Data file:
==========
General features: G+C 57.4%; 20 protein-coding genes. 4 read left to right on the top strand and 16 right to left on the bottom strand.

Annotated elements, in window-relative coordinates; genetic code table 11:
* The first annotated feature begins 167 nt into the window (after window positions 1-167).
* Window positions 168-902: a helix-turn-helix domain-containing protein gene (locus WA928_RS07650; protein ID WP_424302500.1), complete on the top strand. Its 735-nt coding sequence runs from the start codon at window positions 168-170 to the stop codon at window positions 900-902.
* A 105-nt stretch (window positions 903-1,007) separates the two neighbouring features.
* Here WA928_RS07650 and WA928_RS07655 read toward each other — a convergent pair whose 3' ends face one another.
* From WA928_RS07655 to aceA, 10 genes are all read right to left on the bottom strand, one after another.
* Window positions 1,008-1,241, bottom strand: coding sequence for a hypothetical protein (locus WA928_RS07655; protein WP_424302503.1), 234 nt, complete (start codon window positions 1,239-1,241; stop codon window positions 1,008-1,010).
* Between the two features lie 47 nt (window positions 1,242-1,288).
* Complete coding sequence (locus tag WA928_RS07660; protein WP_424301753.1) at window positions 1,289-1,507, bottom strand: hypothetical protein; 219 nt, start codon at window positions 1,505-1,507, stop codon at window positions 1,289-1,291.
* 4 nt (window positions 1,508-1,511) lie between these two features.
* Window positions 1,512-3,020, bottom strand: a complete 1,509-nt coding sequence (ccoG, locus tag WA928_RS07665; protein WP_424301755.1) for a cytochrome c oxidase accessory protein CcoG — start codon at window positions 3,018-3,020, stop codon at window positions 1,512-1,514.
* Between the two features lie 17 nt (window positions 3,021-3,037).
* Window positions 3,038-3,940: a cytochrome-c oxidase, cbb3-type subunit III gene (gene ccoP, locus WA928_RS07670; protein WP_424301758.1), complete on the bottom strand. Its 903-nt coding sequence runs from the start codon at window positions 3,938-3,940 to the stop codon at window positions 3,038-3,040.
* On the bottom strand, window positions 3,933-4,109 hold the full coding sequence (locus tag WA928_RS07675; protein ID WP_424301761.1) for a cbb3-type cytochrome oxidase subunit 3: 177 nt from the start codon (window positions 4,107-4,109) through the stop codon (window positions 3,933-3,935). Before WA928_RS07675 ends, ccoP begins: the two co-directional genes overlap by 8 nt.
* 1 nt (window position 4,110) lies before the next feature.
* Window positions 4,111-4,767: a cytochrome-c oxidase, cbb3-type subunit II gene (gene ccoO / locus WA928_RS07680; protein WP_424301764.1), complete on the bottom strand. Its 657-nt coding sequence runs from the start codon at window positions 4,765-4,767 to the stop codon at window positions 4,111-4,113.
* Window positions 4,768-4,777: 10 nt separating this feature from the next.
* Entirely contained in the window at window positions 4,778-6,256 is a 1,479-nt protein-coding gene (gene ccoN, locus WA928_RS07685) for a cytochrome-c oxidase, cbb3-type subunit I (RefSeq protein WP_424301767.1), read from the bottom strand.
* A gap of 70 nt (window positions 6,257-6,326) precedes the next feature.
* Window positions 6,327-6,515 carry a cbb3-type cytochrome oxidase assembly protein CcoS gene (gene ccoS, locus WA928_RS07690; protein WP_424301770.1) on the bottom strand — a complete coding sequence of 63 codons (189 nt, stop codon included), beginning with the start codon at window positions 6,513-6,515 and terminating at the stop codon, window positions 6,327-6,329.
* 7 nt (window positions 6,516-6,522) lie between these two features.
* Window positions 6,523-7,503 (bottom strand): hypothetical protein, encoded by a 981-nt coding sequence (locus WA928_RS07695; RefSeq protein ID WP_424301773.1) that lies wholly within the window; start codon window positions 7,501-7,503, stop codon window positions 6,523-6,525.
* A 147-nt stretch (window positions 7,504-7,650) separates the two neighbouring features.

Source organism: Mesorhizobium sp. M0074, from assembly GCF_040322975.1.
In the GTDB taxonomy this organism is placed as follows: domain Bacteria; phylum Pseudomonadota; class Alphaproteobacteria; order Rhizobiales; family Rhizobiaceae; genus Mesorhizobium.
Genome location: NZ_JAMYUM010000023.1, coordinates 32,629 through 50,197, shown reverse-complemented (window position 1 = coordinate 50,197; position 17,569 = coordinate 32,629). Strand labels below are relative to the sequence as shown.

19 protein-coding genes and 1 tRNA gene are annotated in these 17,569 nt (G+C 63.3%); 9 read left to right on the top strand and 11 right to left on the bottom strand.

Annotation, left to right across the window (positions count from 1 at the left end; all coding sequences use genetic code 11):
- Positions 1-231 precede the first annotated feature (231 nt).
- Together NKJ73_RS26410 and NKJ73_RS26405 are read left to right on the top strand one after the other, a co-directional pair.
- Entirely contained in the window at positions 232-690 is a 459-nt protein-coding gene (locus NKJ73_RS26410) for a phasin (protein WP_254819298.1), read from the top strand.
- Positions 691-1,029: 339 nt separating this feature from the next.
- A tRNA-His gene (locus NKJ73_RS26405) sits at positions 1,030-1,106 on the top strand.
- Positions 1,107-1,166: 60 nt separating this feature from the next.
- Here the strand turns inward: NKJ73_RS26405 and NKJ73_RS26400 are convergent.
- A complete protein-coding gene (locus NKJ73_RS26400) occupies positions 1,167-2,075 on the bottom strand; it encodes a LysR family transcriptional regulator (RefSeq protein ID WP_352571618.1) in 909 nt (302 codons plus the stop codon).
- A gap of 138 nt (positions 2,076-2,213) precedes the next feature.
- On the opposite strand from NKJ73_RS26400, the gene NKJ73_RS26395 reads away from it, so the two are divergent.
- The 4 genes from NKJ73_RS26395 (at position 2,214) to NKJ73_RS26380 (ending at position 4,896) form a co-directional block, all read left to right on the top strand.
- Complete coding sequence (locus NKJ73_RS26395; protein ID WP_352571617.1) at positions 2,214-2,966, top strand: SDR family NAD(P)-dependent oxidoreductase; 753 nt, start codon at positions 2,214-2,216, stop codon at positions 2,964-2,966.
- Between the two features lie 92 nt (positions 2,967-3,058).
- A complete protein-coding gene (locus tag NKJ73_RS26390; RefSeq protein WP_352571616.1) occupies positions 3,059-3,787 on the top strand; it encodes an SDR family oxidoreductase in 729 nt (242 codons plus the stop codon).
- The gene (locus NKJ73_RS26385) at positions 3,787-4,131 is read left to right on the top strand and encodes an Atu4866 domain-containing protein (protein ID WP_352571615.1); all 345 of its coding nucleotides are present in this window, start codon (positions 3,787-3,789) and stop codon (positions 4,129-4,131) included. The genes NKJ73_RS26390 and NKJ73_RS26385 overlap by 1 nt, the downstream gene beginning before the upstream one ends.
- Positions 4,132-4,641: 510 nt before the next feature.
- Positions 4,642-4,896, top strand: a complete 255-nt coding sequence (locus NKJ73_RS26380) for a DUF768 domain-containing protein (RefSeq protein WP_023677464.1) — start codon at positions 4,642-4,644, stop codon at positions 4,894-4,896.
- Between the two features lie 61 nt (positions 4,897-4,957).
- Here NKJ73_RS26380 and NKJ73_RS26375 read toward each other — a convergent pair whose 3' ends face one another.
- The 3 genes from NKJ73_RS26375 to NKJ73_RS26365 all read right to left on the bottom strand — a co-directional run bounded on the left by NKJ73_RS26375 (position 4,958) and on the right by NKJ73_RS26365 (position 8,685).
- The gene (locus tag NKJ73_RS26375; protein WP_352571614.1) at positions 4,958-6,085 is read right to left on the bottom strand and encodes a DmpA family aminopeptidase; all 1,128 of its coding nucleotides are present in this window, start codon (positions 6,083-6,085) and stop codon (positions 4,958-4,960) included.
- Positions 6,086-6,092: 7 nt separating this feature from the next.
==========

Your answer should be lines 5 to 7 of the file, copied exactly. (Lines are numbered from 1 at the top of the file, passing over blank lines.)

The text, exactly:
* A 105-nt stretch (window positions 903-1,007) separates the two neighbouring features.
* Here WA928_RS07650 and WA928_RS07655 read toward each other — a convergent pair whose 3' ends face one another.
* From WA928_RS07655 to aceA, 10 genes are all read right to left on the bottom strand, one after another.